Because The Body by Victor Henry

When the rich wage war, it’s the poor who die.
                                                     Jean-Paul Sartre

Knows the score and the brain’s response system,
The amygdala, is damaged,
Ecstasy hardly ever turns up now, and when it does

It comes disfigured, disguised as an intrusive memory,
A memory relived in a series of treacherous thoughts,
the delayed anguish of terrible traumas,

During days and nights without sleep, steeped in hypervigilance,
I welcome the barrel of my Glock, suck on it slowly, like it’s a lollypop,
Welcome the blade of my K-Bar knife, the blade inserted

Between the second and third ribs, then thrust deeply,
Breaking bone, until pain and misery merge, relieving the guilt of my years.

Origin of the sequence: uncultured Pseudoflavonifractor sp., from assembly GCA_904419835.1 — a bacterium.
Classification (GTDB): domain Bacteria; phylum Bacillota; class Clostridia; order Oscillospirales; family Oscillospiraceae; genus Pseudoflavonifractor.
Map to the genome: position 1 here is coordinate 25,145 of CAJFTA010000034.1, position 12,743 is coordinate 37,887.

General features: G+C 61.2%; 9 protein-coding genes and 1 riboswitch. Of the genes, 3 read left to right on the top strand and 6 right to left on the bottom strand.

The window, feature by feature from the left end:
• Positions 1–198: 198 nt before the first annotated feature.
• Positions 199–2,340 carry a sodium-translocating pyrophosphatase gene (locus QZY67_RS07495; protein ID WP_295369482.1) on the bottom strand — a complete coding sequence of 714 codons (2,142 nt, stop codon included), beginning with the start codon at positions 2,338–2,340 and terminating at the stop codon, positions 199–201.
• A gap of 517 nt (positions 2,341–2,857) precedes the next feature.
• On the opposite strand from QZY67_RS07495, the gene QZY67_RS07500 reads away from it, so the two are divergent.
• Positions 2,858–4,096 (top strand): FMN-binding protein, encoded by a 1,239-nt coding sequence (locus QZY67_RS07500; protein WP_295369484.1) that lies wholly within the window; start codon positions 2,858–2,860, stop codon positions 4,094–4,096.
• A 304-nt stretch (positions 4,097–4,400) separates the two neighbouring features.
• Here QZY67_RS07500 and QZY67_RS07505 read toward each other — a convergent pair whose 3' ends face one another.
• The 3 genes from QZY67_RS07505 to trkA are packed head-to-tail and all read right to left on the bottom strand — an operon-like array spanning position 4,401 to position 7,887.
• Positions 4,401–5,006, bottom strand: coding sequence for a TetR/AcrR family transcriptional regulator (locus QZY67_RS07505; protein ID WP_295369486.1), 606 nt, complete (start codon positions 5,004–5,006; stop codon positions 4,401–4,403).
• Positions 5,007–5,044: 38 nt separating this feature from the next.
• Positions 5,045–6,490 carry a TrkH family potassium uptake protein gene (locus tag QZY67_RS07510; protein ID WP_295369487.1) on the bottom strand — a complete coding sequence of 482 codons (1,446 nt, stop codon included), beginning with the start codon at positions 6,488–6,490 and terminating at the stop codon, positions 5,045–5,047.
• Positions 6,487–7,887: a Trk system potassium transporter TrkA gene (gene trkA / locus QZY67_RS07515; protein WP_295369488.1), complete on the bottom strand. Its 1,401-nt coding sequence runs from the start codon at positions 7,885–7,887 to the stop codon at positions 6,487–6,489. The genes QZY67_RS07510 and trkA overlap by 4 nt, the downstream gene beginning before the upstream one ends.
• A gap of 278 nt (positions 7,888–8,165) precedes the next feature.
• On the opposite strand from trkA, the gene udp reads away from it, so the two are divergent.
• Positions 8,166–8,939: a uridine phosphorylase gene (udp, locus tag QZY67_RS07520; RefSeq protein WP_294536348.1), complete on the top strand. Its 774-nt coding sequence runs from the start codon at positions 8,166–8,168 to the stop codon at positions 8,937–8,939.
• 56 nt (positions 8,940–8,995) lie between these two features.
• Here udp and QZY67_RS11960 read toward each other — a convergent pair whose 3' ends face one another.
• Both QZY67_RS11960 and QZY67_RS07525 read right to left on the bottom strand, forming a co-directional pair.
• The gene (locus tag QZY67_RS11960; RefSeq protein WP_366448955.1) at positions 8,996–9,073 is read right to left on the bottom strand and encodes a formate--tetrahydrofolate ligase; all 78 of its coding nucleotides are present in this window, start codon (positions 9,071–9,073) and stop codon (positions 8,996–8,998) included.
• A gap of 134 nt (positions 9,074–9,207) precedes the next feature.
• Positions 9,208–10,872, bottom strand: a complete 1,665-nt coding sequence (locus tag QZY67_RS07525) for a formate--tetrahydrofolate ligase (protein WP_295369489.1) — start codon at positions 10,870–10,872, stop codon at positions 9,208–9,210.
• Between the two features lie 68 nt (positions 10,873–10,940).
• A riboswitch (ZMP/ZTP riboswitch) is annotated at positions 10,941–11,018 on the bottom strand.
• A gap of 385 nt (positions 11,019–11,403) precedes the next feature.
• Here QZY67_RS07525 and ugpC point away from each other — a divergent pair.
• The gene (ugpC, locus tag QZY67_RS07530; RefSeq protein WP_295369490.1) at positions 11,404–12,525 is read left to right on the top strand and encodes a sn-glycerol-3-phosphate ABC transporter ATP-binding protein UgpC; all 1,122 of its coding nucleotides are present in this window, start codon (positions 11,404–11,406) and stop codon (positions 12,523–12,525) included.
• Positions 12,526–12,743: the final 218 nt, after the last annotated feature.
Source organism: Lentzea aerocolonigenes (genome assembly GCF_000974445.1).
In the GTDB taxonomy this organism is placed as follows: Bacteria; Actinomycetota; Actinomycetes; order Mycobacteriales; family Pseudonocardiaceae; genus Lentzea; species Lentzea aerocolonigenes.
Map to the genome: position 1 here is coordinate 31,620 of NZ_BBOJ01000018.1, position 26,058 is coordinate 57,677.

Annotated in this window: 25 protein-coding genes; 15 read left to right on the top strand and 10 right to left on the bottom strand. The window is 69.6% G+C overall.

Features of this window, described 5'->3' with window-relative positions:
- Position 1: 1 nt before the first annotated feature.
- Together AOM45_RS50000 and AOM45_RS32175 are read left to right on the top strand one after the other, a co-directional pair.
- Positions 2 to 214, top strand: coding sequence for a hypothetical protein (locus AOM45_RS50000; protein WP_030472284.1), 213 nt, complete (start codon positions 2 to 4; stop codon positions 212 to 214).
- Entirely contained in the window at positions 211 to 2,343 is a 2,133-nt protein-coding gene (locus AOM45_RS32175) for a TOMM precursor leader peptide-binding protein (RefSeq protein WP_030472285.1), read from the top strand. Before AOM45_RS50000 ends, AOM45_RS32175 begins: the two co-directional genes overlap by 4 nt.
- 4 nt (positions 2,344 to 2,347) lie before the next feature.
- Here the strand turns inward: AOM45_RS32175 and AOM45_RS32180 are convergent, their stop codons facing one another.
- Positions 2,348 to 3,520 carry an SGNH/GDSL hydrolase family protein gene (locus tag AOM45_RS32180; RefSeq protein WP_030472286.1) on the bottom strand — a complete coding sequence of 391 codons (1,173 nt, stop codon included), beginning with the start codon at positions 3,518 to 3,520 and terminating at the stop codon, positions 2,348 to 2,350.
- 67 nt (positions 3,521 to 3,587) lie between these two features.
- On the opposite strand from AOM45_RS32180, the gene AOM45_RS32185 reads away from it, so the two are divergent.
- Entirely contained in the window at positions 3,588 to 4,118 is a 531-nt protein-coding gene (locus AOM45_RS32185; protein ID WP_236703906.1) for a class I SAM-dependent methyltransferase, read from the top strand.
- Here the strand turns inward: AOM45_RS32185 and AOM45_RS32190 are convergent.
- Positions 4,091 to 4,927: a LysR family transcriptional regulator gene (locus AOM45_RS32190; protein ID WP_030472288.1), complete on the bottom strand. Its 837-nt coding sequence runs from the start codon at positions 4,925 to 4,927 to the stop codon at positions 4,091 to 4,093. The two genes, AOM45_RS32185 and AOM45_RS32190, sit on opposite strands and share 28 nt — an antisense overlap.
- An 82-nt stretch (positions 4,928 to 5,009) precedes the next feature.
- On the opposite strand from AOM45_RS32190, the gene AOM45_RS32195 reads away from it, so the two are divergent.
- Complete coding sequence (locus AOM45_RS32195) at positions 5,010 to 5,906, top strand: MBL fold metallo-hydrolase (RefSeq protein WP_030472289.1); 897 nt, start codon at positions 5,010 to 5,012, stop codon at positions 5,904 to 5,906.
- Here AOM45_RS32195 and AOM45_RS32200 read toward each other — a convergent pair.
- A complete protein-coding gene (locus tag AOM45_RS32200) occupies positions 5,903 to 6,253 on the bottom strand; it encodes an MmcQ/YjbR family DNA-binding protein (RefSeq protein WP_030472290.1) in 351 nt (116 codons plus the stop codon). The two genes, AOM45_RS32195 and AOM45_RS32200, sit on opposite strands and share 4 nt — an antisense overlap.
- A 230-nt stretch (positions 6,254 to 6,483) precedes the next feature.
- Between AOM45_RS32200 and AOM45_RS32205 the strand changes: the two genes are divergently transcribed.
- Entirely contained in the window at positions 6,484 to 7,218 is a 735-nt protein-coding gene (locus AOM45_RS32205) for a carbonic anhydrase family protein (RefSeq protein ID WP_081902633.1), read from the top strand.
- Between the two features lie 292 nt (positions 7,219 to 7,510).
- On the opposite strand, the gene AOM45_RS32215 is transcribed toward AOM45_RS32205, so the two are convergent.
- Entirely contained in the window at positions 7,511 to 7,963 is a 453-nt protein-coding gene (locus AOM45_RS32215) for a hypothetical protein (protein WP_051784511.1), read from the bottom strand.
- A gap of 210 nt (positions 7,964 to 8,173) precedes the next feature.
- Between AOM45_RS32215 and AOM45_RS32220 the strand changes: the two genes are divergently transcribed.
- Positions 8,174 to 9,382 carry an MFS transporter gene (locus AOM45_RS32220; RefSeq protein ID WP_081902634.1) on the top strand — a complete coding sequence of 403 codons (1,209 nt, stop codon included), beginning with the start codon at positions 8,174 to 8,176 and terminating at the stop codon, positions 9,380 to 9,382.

In another setting, I taste the toxicity of a cyanide pill,

A peaceful and painless death, hiding behind one of fate’s three doors.
The kind the downed American flyer in a 1940s b&w WW II film popped
Just before he was about to be captured by a squad of advancing Germans

I’ve been trained, so I’m ready for the adrenalin rush, the pure hatred, the firefight.

Victor Henry
My poetry and prose poems have appeared in Misfit Magazine, Dead Snakes, Homestead Review, The Paterson Literary Review, Red River Review, and Slipstream, among others. My book What They Wanted was published last November 11th, Veterans Day, by FutureCycle Press in Lexington, Kentucky.

One thought on “Because The Body by Victor Henry

  1. My friend your words have truly floored me.
    And that is something that rarely happens.

    Brutal in every sense honest and just a incredible work .


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